Super-Toys Last All Summer Long
|Supertoys Last All Summer Long: And Other Stories of Future Time|
|Original title||Supertoys Last All Summer Long|
|Publisher||St. Martin's Griffin; Third Printing edition|
|Dewey Decimal||823/.914 21|
|LC Classification||PR6051.L3 S86 2001b|
"Super-Toys Last All Summer Long" is a short story by British science fiction author Brian Aldiss, first published in 1969. The story deals with humanity in an age of intelligent machines, and of the aching loneliness endemic in an overpopulated future where child creation is controlled.
The story has three principal characters: David, a preschool boy who struggles to express his feelings to his mother and ponders the question of what is real; his mother Monica Swinton, who struggles to endure the loneliness of her typically isolated lifestyle; and her husband Henry, who is involved in the development of intelligent robots that will be able to serve as social companions for humans. At the end, it is revealed that the couple have been waiting for permission to have a child; David is not a "real" boy.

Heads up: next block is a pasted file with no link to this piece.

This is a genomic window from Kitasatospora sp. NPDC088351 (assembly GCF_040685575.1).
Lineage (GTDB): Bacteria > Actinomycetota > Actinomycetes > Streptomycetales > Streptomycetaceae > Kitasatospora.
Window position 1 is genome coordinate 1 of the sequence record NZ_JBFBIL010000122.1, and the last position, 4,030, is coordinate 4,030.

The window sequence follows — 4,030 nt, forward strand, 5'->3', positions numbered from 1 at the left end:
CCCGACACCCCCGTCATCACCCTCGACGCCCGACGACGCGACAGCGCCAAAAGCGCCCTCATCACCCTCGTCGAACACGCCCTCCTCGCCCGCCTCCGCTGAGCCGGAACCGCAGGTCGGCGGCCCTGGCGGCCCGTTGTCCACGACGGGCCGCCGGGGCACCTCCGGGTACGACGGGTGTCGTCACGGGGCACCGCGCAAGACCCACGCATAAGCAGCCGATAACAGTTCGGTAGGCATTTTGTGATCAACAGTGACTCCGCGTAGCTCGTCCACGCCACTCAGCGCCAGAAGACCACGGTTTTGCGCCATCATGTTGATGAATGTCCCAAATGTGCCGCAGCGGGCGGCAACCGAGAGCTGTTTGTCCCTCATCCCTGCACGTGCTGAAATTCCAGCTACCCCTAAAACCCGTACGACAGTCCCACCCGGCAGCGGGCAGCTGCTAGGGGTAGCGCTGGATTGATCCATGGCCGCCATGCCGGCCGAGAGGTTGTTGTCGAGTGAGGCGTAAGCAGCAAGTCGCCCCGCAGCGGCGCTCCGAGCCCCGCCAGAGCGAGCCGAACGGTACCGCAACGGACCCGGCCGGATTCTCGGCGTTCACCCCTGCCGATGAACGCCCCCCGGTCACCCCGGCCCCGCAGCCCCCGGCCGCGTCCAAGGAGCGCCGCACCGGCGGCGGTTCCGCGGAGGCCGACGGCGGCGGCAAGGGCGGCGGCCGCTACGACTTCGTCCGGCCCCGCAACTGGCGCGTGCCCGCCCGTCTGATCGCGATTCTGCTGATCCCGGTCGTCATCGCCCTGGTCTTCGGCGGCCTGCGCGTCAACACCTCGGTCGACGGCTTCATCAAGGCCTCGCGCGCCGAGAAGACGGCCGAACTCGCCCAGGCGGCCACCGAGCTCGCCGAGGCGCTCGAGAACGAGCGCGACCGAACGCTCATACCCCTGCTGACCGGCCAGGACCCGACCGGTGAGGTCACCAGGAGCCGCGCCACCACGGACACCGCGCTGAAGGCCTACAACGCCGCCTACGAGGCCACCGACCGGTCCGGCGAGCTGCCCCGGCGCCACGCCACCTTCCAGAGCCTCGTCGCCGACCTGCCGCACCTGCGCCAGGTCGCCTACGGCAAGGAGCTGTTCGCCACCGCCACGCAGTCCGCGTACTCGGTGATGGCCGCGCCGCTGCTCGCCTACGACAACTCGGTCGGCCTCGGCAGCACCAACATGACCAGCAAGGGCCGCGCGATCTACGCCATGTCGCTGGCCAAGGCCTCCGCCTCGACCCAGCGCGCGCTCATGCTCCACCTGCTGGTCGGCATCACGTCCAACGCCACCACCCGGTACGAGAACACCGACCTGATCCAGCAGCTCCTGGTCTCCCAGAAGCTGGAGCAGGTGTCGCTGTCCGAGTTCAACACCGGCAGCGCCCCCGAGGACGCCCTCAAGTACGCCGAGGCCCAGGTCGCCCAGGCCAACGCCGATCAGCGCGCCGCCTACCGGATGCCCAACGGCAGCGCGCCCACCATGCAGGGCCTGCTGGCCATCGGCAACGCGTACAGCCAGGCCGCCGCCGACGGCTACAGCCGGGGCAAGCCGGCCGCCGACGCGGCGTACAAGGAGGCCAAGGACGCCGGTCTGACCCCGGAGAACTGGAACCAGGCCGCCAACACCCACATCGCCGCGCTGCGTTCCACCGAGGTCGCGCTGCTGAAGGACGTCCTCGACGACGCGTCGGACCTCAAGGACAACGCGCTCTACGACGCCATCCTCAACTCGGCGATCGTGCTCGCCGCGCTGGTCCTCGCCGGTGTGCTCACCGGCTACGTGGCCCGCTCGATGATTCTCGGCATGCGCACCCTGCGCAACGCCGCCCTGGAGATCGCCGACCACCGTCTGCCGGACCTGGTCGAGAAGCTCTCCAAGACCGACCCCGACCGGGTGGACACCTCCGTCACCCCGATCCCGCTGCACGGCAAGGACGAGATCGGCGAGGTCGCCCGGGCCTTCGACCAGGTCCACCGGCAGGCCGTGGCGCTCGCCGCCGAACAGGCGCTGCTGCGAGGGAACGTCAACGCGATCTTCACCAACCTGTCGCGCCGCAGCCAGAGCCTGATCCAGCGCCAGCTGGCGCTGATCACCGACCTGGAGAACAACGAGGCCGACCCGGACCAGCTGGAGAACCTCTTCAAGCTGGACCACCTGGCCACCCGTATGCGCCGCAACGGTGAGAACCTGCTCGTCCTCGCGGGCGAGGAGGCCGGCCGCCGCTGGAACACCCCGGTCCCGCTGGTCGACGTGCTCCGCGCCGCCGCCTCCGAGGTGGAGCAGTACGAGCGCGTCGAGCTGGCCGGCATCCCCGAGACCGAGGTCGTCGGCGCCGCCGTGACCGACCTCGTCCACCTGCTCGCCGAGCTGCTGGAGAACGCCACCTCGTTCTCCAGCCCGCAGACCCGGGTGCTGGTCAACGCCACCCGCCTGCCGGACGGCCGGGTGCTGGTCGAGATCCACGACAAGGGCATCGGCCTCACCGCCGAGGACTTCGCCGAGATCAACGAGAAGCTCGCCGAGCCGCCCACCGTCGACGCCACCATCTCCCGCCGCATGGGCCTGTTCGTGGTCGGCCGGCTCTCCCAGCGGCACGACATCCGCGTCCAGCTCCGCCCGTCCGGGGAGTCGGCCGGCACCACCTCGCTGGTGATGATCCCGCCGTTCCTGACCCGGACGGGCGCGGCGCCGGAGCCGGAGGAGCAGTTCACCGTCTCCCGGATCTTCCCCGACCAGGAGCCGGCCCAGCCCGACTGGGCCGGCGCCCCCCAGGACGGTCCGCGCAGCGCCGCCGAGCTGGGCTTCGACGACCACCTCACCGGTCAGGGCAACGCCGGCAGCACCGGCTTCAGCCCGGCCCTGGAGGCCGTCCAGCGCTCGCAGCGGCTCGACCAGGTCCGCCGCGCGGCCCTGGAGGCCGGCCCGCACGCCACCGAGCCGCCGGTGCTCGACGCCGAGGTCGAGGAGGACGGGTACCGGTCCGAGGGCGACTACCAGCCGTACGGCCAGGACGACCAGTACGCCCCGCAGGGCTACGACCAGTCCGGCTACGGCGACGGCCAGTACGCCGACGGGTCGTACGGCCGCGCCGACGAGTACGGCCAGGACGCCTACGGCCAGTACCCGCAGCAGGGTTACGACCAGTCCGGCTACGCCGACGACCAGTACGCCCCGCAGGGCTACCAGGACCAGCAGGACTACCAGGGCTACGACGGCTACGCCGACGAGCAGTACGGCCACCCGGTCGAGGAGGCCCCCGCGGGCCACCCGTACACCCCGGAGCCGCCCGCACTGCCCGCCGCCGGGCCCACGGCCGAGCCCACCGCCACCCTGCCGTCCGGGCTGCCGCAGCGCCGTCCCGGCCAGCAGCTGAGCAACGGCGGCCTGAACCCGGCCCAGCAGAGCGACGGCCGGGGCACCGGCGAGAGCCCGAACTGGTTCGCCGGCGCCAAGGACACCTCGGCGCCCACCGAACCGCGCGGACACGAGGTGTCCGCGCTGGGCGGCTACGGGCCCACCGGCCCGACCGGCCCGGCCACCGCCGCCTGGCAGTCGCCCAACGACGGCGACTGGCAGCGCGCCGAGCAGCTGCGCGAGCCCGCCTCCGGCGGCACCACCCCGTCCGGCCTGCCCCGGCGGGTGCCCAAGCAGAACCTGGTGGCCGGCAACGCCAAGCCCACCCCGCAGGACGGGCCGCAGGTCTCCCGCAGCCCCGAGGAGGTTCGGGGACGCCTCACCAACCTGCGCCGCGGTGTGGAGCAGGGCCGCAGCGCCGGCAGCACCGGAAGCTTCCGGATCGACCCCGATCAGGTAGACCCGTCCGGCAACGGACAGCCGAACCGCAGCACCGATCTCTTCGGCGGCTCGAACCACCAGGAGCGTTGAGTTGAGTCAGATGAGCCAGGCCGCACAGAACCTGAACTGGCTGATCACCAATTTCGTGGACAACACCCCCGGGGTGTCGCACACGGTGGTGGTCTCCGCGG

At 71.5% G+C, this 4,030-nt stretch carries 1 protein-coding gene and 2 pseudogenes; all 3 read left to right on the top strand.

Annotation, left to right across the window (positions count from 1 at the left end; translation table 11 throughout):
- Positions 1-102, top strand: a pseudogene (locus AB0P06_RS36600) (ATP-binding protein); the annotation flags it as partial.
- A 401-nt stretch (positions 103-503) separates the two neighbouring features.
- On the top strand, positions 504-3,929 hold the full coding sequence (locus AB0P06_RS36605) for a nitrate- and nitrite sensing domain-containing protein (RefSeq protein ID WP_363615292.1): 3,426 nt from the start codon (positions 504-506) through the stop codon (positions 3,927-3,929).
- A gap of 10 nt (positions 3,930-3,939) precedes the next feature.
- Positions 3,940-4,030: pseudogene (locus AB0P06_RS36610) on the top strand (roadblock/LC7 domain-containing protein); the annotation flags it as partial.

It was the literary basis for the first act of the feature film A.I. Artificial Intelligence, which was an unrealized film project of Stanley Kubrick, posthumously developed and filmed by Steven Spielberg and released in 2001.
In 2001 the short story was re-published in the eponymous Aldiss short story collection Super-Toys Last All Summer Long, along with the tie-in stories "Super-Toys When Winter Comes" and "Super-Toys in Other Seasons." The collection also contained a number of stories not tied to the Super-Toys theme.
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